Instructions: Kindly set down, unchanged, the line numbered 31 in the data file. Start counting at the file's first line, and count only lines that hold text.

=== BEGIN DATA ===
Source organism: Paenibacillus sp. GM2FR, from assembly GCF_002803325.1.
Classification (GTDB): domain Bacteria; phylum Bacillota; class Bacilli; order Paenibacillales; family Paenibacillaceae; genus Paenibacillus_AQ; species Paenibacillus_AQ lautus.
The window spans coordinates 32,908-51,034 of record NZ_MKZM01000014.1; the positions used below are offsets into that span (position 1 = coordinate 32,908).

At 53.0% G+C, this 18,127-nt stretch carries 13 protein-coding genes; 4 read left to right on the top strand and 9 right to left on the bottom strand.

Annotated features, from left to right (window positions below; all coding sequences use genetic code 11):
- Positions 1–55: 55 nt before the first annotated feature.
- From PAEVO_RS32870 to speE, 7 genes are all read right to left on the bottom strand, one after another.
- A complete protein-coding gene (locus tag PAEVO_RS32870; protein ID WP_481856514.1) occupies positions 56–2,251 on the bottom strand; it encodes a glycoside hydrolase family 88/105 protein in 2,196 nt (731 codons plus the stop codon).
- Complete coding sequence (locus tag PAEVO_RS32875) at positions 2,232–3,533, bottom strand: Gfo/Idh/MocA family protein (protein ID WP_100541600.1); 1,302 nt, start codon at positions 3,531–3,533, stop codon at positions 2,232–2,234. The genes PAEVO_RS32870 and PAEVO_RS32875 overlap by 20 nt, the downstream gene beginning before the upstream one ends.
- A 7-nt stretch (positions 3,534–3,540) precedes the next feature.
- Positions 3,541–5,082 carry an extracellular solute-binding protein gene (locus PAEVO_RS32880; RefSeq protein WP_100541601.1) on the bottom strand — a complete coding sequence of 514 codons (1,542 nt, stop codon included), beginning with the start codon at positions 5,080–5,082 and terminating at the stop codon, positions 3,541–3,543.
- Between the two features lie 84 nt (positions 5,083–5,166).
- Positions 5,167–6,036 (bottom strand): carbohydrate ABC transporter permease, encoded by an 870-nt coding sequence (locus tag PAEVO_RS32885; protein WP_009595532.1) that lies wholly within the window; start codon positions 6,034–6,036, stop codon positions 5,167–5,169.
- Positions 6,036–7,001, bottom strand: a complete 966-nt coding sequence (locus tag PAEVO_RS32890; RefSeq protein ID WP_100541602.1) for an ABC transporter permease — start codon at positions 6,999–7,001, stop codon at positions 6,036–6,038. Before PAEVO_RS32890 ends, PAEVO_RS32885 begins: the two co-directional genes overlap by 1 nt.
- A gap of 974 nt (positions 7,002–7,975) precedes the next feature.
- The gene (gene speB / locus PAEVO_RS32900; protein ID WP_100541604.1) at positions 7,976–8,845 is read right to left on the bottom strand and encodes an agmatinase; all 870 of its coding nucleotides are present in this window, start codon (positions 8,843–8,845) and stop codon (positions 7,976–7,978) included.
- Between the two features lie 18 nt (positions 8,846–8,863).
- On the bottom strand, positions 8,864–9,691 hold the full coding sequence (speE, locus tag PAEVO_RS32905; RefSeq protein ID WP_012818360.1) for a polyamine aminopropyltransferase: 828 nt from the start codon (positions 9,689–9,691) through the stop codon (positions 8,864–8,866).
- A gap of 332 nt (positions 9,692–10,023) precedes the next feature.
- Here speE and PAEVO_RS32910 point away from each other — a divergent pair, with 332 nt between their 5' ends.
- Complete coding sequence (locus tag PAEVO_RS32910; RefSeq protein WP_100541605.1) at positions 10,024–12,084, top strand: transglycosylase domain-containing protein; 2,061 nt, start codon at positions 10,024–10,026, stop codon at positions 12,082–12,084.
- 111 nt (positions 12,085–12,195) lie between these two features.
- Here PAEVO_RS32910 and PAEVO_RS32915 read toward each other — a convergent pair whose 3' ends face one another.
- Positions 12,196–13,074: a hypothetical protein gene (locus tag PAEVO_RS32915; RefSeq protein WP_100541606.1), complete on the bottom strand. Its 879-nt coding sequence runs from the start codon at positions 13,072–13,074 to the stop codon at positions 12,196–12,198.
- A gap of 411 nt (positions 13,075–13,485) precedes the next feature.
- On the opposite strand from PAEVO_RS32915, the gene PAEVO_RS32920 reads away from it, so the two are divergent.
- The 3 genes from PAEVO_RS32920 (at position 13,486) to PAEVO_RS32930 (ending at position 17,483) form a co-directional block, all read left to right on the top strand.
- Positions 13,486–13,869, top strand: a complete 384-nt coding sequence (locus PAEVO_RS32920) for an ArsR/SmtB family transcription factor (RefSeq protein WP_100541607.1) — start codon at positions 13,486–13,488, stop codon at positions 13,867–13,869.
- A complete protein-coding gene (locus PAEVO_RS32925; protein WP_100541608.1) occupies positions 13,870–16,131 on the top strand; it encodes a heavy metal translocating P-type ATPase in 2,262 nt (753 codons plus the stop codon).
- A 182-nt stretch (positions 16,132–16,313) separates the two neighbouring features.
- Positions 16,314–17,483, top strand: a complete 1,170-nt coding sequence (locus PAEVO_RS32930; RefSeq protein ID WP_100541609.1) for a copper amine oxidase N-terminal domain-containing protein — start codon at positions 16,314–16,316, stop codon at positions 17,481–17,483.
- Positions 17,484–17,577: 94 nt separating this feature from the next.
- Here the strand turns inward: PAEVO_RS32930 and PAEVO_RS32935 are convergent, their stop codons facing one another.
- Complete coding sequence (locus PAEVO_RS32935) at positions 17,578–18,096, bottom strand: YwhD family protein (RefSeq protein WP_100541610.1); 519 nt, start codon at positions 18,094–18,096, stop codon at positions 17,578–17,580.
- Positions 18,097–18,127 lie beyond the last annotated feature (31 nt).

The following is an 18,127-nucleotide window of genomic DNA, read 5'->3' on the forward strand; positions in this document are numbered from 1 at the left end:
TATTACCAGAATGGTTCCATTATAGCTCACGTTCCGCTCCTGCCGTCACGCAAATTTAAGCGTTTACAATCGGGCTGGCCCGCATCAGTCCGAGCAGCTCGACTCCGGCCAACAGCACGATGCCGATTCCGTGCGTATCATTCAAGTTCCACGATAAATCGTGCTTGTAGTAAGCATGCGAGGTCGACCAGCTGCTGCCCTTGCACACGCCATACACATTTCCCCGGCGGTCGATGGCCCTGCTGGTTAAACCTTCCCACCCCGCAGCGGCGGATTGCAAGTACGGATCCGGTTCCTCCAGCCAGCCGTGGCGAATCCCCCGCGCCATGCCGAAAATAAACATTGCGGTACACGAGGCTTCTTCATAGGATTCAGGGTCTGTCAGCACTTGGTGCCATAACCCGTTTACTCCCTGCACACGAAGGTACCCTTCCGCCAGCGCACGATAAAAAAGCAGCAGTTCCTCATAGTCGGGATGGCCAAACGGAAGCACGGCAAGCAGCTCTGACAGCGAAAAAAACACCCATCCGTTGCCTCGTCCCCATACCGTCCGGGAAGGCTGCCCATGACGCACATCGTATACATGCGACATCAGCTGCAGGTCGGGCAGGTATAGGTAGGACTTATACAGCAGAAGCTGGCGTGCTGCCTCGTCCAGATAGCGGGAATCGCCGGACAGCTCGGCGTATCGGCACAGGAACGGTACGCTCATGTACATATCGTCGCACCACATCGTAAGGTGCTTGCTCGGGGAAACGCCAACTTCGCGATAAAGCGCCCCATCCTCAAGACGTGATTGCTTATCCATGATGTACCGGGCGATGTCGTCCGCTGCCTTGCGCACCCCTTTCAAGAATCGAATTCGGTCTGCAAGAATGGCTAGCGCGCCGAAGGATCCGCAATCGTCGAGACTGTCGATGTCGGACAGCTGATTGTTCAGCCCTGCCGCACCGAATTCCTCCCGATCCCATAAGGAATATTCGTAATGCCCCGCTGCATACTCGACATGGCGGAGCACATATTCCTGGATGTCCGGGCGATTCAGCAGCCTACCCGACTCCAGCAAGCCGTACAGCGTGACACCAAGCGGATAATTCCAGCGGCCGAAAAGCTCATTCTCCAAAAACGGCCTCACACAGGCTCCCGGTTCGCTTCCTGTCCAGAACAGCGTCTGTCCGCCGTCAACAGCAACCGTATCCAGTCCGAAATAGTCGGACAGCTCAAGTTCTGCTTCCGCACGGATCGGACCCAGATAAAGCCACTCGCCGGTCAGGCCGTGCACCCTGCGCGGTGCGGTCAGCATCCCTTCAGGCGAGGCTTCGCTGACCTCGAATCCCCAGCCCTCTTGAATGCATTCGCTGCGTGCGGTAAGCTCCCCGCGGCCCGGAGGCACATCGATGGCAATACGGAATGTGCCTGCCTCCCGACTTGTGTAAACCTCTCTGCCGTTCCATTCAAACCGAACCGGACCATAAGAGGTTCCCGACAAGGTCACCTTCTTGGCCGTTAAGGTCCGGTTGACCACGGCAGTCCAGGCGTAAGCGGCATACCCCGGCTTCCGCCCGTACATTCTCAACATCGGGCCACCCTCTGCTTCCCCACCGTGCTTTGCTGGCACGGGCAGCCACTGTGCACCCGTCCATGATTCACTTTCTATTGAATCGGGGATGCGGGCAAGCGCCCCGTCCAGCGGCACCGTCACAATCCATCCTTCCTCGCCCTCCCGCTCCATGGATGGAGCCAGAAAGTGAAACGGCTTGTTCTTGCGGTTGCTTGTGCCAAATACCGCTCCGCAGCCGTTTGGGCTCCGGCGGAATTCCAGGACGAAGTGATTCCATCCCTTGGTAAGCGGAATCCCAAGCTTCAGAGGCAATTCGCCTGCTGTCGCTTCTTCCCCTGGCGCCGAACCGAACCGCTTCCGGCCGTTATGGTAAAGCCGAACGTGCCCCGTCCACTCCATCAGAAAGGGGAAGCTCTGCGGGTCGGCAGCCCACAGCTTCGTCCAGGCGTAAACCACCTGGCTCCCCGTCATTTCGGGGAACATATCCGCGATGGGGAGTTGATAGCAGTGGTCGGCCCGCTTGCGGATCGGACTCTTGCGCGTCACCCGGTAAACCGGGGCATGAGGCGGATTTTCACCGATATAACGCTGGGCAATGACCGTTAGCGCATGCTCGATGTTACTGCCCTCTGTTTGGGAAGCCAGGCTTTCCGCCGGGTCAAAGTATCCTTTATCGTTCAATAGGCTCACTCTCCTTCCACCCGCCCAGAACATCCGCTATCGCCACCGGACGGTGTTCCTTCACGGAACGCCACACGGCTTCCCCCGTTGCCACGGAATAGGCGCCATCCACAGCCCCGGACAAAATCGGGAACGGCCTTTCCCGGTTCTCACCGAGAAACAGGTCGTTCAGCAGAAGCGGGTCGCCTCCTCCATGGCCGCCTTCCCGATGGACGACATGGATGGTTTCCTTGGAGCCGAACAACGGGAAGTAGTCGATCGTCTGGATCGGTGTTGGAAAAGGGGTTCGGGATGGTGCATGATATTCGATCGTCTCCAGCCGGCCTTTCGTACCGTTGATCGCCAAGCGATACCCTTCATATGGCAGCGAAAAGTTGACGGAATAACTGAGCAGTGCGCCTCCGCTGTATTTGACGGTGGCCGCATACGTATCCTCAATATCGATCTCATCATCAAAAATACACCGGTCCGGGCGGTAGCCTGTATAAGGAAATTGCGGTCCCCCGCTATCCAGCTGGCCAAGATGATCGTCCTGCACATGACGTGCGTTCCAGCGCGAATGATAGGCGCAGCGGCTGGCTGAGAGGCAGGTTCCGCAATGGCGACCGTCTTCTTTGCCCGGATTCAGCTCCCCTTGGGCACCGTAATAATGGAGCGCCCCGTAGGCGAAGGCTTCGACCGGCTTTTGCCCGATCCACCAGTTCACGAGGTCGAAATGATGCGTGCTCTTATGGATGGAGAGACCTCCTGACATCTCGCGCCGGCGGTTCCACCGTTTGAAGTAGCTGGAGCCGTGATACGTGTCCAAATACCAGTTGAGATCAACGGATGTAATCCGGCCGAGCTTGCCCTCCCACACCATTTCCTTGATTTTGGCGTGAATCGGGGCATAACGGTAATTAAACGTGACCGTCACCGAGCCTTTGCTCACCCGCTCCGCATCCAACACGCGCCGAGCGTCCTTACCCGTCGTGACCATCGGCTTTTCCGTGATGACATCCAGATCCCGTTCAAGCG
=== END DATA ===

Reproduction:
- Positions 16,314–17,483, top strand: a complete 1,170-nt coding sequence (locus PAEVO_RS32930; RefSeq protein ID WP_100541609.1) for a copper amine oxidase N-terminal domain-containing protein — start codon at positions 16,314–16,316, stop codon at positions 17,481–17,483.